The number 78 is etched into Fred Narcaroti’s head.
When his daughter, 21-year-old Savannah Narcaroti, was shot to death in a road rage incident this month, the slaying was the 78th recorded in Tucson this year.
“That’s a number I’ll never forget,” Fred Narcaroti said.
Narcaroti’s death is one of 81 homicides that have occurred in Tucson this year: breaking the record for most homicides in a single year. The record formerly was set in 2008 with 79 homicides.
According to the Tucson Police Department, 2020 saw 68 homicides, 2019 had 49 homicides and 2018 had 60 homicides.
It appears that the incidents, which are overwhelmingly firearm involved, stem from random or chance meetings where conflict erupts over insignificant disputes, said Tucson Police Department Assistant Police Chief Kevin Hall.
“This circumstance adds to the complexity of the investigation and the difficulty in solving the case or preventing similar incidents in the future,” Hall said. “While we can determine the number of homicides with complete certainty, the motives and victim and offender relationships within these tragic incidents are becoming less and less clear.”
This month alone, Tucson has seen a drive by shooting at Mission Manor Park, a 70-year-old woman shot to death near downtown Tucson, and a deadly attack on Oct. 4 when a gunman shot and killed a DEA agent on an Amtrak train that stopped in downtown Tucson.
Earlier this year, on July 18, a shooting spree on Tucson’s south side left four dead when a man killed an EMT as he sat in his rig. The accused gunman in that incident, Leslie Scarlett, is also suspected of starting a house fire where a body was later found, shooting a neighbor to death who tried to help respond to the fire, and shooting at a police officer before being shot and killed by the officer, police say.
“A bright light”
Savannah Narcaroti was shot and killed in a road rage incident on Oct. 19 in the 3700 block of East Monte Vista Drive, near Dodge Boulevard and Glenn Street.
Savannah was in the car with her boyfriend and his baby when he became involved in a road rage incident, her father said. Savannah was shot to death and her boyfriend was injured. The shooter, who was riding a stolen motorcycle, left the scene.
Savannah was born and raised in Tucson with her family: Fred, her mother Shelah, and her younger brother Morgan. Savannah graduated in 2018 from Ironwood Ridge High School and was taking classes at Pima Community College while working at Chipotle.
Her goal was to become an elementary school teacher or a special education teacher. Fred Narcaroti said she was “fantastic with kids” and they gravitated toward her.
He described Savannah as a very artistic person. Fred Narcaroti remembers her painting pictures for each of her family members when she graduated high school. Even though she had no formal training, Fred said the pictures she painted were “amazing.”
Savannah also spent a lot of her time at Kids Unlimited, a nonprofit organization for young performers who want sing, dance and act.
“She sung beautifully and was a great performer” Fred Narcaroti said. “Kids Unlimited was a big part of her life and is where she really found herself.”
Above everything else, Savannah was a kind, caring and selfless person, Fred Narcaroti said. Back when Savannah was in high school, Fred noticed the chargers in the house were going missing. He later found out Savannah was taking them to school to give to classmates who didn’t have chargers at home.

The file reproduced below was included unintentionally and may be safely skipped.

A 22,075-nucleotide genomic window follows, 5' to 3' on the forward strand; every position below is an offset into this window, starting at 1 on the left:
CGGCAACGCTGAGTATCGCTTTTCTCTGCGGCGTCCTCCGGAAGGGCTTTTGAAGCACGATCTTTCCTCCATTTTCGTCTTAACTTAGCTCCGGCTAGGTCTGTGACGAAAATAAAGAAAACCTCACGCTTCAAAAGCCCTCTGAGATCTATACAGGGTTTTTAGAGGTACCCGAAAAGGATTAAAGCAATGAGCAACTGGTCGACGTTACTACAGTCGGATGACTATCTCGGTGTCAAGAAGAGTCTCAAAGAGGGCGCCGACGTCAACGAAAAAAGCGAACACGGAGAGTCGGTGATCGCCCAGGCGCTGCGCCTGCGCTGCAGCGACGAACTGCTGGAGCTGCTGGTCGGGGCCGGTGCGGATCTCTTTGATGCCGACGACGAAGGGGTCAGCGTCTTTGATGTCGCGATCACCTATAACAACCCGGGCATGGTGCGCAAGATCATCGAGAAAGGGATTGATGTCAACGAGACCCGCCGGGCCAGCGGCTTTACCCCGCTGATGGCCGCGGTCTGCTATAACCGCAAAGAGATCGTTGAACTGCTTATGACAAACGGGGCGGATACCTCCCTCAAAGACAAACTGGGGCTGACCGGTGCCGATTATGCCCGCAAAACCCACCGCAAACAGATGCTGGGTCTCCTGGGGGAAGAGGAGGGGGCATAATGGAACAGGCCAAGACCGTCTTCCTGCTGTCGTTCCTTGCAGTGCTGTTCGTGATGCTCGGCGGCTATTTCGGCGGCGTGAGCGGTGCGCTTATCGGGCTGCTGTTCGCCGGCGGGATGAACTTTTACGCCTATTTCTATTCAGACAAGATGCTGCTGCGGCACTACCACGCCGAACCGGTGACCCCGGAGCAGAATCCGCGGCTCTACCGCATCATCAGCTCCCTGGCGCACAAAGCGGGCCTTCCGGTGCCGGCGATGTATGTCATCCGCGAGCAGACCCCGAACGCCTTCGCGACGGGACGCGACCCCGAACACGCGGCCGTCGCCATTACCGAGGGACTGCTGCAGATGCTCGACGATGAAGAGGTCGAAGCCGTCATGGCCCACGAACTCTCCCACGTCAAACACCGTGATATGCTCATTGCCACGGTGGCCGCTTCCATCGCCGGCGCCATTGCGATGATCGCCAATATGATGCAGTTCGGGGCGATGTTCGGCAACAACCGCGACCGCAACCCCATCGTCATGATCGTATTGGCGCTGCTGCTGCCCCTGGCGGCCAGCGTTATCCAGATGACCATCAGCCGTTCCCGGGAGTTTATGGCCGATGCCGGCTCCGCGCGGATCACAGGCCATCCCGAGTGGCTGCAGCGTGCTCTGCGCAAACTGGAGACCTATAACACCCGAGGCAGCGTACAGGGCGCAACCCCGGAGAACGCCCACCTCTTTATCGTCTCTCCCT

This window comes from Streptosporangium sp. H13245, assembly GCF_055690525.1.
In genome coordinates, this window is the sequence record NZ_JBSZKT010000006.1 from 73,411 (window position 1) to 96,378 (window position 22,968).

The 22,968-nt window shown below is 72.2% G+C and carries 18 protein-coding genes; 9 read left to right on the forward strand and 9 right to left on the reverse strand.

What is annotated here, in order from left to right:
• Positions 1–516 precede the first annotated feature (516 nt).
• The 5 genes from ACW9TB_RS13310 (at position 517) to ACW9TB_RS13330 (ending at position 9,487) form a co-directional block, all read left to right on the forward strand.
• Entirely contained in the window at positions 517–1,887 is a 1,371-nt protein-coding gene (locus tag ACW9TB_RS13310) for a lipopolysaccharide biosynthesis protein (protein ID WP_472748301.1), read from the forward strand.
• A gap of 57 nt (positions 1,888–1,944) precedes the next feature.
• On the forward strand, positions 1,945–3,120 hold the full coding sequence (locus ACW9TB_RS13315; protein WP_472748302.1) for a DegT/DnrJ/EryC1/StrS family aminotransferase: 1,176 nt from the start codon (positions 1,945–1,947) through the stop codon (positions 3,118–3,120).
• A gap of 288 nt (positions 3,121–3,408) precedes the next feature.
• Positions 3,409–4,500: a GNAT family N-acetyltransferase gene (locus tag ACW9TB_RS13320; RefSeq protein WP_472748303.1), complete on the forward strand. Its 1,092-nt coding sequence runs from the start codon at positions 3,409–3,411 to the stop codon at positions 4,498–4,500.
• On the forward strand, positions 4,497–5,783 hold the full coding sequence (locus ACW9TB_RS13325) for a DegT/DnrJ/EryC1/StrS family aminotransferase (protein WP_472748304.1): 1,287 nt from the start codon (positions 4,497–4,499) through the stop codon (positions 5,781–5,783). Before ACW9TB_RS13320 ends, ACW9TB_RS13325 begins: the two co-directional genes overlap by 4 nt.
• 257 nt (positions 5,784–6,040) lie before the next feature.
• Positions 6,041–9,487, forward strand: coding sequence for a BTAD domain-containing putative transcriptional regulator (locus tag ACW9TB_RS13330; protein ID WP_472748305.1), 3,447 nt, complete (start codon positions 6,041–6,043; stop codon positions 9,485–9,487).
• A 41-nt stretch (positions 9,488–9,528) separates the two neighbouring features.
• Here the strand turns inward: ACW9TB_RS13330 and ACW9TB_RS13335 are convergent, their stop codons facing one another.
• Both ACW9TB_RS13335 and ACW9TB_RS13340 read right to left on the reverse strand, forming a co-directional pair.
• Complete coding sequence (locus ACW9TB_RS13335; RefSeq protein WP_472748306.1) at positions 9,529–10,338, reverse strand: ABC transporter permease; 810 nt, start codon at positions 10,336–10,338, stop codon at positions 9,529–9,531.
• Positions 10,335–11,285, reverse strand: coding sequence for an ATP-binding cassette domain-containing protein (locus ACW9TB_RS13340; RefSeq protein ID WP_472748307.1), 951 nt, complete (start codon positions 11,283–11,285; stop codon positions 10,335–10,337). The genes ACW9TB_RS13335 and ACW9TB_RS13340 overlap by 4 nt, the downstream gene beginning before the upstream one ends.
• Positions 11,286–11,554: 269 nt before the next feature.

“People’s needs became before hers,” Fred said. “She was such a great listener, such a patient person, and had just a big heart. She was a bright light.”
Fred Narcaroti said he learned Savannah was in the hospital when her boyfriend’s mother Facebook messaged Shelah. When they arrived at Banner-University Medical Center, they were led to the trauma unit.
He said he still had hope everything was going to be OK until the doctor and a social worker came in and told them about the incident.
“Immediately I broke down and Shelah was in shock for probably another 5 to 10 minutes,” Fred said.
Fred wasn’t sure if the shooter was ever going to be found, saying it was like finding a needle in a haystack. But the next day, an arrest was made. Justin Clark Nichols, 30, is facing charges of first degree murder, drive-by shooting, aggravated assault and endangerment.
Police credited support from the community in being able to identify Nichols as the suspect.
Hall said TPD has continued to solve homicides at a far higher rate than the national average. Out of the 81 homicides this year, 64 have been solved.
Mayor Regina Romero said the city is developing a Community Safety, Health & Wellness Program to reduce crime and violence in Tucson.
“We are working hand-in-hand with TPD and our public safety partners, city departments such as Housing and Community Development, code enforcement, Parks & Rec and nonprofit partners to create a comprehensive response,” Romero said.
The community support the Narcaroti family has seen has been nothing short of amazing, Fred said.
“I know that this was meant to be and Savannah’s in a better place,” Fred said. “Our faith will get us through. She’s in the arms of the Lord and it brings me solace and comfort.”
To honor his daughter’s memory, a fund has been set up in Savannah’s name to benefit Kids Unlimited (kustars.com/savannah-narcaroti.html).
In this Series
- 5 updates